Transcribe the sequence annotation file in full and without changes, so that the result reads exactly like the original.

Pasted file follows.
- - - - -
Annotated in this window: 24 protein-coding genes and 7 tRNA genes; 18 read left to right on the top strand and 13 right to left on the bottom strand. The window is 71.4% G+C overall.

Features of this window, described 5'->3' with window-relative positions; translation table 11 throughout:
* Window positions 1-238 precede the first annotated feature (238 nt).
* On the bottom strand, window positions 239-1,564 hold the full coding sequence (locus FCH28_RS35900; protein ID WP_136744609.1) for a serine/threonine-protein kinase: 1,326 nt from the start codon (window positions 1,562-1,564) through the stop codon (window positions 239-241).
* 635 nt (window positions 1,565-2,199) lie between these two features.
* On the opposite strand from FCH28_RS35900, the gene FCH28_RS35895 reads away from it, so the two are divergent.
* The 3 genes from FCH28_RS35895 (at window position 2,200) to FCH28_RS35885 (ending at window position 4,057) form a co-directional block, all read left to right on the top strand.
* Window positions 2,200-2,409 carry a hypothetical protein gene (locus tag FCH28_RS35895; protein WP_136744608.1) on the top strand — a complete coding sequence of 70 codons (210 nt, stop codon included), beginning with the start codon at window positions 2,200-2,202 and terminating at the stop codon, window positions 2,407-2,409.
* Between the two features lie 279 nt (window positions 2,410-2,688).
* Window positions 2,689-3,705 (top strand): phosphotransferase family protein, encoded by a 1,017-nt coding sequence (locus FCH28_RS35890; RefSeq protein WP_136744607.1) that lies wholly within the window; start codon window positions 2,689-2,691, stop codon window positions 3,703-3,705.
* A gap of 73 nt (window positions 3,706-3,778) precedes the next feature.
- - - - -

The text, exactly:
Annotated in this window: 24 protein-coding genes and 7 tRNA genes; 18 read left to right on the top strand and 13 right to left on the bottom strand. The window is 71.4% G+C overall.

Features of this window, described 5'->3' with window-relative positions; translation table 11 throughout:
* Window positions 1-238 precede the first annotated feature (238 nt).
* On the bottom strand, window positions 239-1,564 hold the full coding sequence (locus FCH28_RS35900; protein ID WP_136744609.1) for a serine/threonine-protein kinase: 1,326 nt from the start codon (window positions 1,562-1,564) through the stop codon (window positions 239-241).
* 635 nt (window positions 1,565-2,199) lie between these two features.
* On the opposite strand from FCH28_RS35900, the gene FCH28_RS35895 reads away from it, so the two are divergent.
* The 3 genes from FCH28_RS35895 (at window position 2,200) to FCH28_RS35885 (ending at window position 4,057) form a co-directional block, all read left to right on the top strand.
* Window positions 2,200-2,409 carry a hypothetical protein gene (locus tag FCH28_RS35895; protein WP_136744608.1) on the top strand — a complete coding sequence of 70 codons (210 nt, stop codon included), beginning with the start codon at window positions 2,200-2,202 and terminating at the stop codon, window positions 2,407-2,409.
* Between the two features lie 279 nt (window positions 2,410-2,688).
* Window positions 2,689-3,705 (top strand): phosphotransferase family protein, encoded by a 1,017-nt coding sequence (locus FCH28_RS35890; RefSeq protein WP_136744607.1) that lies wholly within the window; start codon window positions 2,689-2,691, stop codon window positions 3,703-3,705.
* A gap of 73 nt (window positions 3,706-3,778) precedes the next feature.